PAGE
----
1. The Olympic motto is 'Citius Altius Fortius'. What does each word mean? One point for each correct answer.
2. Which American statesman and inventor was once thought to be the first person to propose the use of daylight saving time?
3. What is the generic name for the various thick sauces used in Mexican cuisine? 4 letters
4. Graham Nash was a member of which popular English band before joining Crosby Stills and Nash?
5. In film, which central character was 57 years late for her daughter's 11th birthday?
6. Where in the human body is the scapula bone located?
7. The name of which well known dinosaur translated means 'quick thief', 'swift seizer' or 'quick plunderer'?
8. In which game does one use a 'squidger'?
9. Which war started on the 25th of June 1950?
10. Messala is the bad guy in which epic Oscar winning film?
1. Three answers. Faster (citius), Higher (altius) and Stronger (fortius) The Olympic motto is the hendiatris Citius, Altius, Fortius, which is Latin for "Faster, Higher, Stronger." is the olympic motto. It was proposed by Pierre de Coubertin upon the creation of the International Olympic Committee in 1894. Coubertin borrowed it from his friend Henri Didon, a Dominican priest who was an athletics enthusiast. Coubertin said "These three words represent a programme of moral beauty. The aesthetics of sport are intangible." The motto was introduced in 1924 at the Olympic Games in Paris. A more informal but well known motto, also introduced by Coubertin, is "The most important thing is not to win but to take part!" Coubertin got this motto from a sermon by the Bishop of Pennsylvania during the 1908 London Games
2. Benjamin Franklin During his time as an American envoy to France, Benjamin Franklin, publisher of the old English proverb, "Early to bed, and early to rise, makes a man healthy, wealthy and wise", anonymously published a letter suggesting that Parisians economize on candles by rising earlier to use morning sunlight. This 1784 satire proposed taxing shutters, rationing candles, and waking the public by ringing church bells and firing cannons at sunrise. Despite common misconception, Franklin did not actually propose DST; 18th-century Europe did not even keep precise schedules. However, this soon changed as rail and communication networks came to require a standardization of time unknown in Franklin's day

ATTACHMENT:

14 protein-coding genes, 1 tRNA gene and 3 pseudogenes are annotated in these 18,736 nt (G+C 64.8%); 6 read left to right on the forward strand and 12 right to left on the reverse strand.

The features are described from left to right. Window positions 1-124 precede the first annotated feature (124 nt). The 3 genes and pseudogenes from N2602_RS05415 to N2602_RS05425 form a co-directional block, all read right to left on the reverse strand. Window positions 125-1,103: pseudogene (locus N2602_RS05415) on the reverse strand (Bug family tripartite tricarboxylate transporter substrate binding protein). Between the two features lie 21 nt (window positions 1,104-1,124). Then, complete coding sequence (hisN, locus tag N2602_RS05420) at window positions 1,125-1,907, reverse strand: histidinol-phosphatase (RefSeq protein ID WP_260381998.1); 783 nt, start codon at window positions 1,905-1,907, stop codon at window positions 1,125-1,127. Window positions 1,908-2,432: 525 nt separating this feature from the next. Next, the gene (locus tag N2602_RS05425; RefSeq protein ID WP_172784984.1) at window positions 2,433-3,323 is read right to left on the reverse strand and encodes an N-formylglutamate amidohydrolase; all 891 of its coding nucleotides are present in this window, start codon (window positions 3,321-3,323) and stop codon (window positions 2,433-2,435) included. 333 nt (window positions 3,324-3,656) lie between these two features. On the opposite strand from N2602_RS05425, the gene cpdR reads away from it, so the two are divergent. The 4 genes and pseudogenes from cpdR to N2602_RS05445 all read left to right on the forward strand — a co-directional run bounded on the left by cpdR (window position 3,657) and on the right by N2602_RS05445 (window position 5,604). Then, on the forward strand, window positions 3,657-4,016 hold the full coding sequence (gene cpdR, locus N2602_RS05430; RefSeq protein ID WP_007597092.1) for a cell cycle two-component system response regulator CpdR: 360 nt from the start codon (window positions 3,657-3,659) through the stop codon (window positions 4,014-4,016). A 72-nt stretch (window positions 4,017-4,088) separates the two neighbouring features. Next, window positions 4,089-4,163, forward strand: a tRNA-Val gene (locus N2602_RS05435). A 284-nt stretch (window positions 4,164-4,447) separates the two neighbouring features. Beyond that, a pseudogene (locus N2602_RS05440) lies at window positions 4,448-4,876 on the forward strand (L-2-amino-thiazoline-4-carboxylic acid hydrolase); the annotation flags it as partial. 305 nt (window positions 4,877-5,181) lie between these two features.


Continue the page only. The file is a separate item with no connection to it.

3. Mole Mole (from Nahuatl molli, "sauce") is the generic name for a number of sauces originally used in Mexican cuisine, as well as for dishes based on these sauces. Outside Mexico, it often refers specifically to mole poblano. In contemporary Mexico, the term is used for a number of sauces, some quite dissimilar, including black, red, yellow, colorado (another name for red), green, almendrado, de olla, huaxmole and pipián.
4. The Hollies
5. Ellen Ripley (in Aliens, 1986) Ellen Louise Ripley is a fictional character and the protagonist of the Alien film series played by American actress Sigourney Weaver. The character earned Weaver world recognition, and the role remains her most famous to date.
7. Velociraptor Velociraptor (literally meaning "swift seizer" in Latin) is a genus of dromaeosaurid theropod dinosaur that lived approximately 75 to 71 million years ago during the later part of the Cretaceous Period.
8. Tiddlywinks Tiddlywinks is an indoor game played on a flat felt mat with sets of small discs called "winks", a pot, which is the target, and a collection of squidgers, which are also discs. Players use a "squidger" (nowadays made of plastic) to shoot a wink into flight by flicking the squidger across the top of a wink and then over its edge, thereby propelling it into the air. The offensive objective of the game is to score points by sending your own winks into the pot. The game began as an adult parlour game in Victorian England. Joseph Assheton Fincher filed the original patent application for the game in 1888 and applied for the trademark Tiddledy-Winks in 1889.
9. Korean War
10. Ben Hur